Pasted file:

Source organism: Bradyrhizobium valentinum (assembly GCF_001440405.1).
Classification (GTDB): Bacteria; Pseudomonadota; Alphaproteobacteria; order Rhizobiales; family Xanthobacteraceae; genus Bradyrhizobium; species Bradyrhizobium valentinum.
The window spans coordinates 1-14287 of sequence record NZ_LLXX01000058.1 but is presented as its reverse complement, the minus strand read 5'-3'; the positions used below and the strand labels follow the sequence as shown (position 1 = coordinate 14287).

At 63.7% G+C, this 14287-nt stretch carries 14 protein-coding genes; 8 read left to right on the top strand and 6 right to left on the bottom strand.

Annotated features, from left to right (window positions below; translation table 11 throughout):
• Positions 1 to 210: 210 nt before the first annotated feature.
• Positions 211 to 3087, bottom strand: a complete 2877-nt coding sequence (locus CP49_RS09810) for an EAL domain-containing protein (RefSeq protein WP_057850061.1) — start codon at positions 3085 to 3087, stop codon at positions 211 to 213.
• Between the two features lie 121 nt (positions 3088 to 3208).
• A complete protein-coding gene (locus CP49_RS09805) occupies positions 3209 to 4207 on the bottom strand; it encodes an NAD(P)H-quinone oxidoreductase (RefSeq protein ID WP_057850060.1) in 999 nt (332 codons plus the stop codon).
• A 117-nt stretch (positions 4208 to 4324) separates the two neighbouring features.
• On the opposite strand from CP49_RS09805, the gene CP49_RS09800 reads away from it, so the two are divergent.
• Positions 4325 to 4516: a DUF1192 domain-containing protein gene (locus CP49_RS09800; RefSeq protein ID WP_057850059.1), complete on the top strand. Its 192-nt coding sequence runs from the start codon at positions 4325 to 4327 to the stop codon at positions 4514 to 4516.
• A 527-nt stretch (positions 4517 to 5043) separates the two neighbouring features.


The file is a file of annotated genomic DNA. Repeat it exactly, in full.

Source organism: Bradyrhizobium valentinum (assembly GCF_001440405.1).
Classification (GTDB): Bacteria; Pseudomonadota; Alphaproteobacteria; order Rhizobiales; family Xanthobacteraceae; genus Bradyrhizobium; species Bradyrhizobium valentinum.
The window spans coordinates 1-14287 of sequence record NZ_LLXX01000058.1 but is presented as its reverse complement, the minus strand read 5'-3'; the positions used below and the strand labels follow the sequence as shown (position 1 = coordinate 14287).

At 63.7% G+C, this 14287-nt stretch carries 14 protein-coding genes; 8 read left to right on the top strand and 6 right to left on the bottom strand.

Annotated features, from left to right (window positions below; translation table 11 throughout):
• Positions 1 to 210: 210 nt before the first annotated feature.
• Positions 211 to 3087, bottom strand: a complete 2877-nt coding sequence (locus CP49_RS09810) for an EAL domain-containing protein (RefSeq protein WP_057850061.1) — start codon at positions 3085 to 3087, stop codon at positions 211 to 213.
• Between the two features lie 121 nt (positions 3088 to 3208).
• A complete protein-coding gene (locus CP49_RS09805) occupies positions 3209 to 4207 on the bottom strand; it encodes an NAD(P)H-quinone oxidoreductase (RefSeq protein ID WP_057850060.1) in 999 nt (332 codons plus the stop codon).
• A 117-nt stretch (positions 4208 to 4324) separates the two neighbouring features.
• On the opposite strand from CP49_RS09805, the gene CP49_RS09800 reads away from it, so the two are divergent.
• Positions 4325 to 4516: a DUF1192 domain-containing protein gene (locus CP49_RS09800; RefSeq protein ID WP_057850059.1), complete on the top strand. Its 192-nt coding sequence runs from the start codon at positions 4325 to 4327 to the stop codon at positions 4514 to 4516.
• A 527-nt stretch (positions 4517 to 5043) separates the two neighbouring features.